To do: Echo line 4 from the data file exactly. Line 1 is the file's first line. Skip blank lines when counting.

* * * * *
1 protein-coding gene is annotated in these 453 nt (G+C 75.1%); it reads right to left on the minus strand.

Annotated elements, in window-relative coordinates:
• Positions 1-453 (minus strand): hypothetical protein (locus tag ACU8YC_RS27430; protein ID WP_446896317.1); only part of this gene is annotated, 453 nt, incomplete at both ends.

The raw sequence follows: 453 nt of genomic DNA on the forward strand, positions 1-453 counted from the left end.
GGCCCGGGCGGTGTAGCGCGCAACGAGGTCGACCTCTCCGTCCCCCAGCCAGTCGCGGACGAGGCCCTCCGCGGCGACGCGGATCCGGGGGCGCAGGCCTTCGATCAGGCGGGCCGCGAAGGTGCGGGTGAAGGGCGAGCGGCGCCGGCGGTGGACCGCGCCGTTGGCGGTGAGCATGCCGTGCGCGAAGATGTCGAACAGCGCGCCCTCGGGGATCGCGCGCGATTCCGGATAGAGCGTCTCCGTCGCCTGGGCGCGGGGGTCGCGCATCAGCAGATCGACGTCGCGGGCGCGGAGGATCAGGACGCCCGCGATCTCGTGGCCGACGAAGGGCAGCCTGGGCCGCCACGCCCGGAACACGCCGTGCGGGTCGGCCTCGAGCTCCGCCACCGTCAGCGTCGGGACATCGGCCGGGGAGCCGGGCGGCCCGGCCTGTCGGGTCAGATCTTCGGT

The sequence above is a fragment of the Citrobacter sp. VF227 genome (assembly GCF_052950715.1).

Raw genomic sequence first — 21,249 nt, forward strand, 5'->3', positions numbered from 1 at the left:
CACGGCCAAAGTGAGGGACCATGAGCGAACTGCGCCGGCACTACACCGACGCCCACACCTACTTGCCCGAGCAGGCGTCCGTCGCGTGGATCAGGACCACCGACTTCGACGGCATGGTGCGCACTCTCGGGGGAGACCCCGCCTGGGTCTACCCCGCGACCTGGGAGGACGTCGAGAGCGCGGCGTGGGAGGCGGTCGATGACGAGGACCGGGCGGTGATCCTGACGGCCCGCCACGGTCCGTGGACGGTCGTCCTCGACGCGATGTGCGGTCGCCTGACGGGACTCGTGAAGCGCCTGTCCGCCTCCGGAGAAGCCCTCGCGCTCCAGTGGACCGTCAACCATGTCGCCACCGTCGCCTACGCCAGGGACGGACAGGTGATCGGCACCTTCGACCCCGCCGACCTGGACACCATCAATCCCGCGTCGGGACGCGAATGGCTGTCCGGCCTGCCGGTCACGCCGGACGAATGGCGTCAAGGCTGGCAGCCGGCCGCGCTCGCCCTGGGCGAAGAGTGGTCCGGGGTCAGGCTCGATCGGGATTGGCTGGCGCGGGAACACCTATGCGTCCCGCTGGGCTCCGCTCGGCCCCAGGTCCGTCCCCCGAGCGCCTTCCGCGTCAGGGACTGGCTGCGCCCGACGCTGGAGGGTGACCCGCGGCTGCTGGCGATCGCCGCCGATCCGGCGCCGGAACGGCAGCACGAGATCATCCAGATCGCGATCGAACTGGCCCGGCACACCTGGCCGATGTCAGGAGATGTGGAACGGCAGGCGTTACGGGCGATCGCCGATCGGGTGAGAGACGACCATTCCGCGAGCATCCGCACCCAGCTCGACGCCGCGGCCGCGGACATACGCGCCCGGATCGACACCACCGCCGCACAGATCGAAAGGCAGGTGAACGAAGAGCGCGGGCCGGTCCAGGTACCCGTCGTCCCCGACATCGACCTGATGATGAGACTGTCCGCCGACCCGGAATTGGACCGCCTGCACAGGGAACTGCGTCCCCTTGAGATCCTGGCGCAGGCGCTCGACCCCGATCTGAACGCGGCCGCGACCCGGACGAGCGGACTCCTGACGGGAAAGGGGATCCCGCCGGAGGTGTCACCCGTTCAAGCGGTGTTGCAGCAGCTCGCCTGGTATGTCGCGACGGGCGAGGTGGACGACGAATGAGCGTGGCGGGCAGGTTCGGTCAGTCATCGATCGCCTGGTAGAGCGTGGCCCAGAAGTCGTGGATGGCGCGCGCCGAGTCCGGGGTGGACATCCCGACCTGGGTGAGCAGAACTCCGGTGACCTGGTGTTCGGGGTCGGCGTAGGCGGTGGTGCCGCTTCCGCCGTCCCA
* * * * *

The raw sequence follows: 453 nt of genomic DNA on the forward strand, positions 1-453 counted from the left end.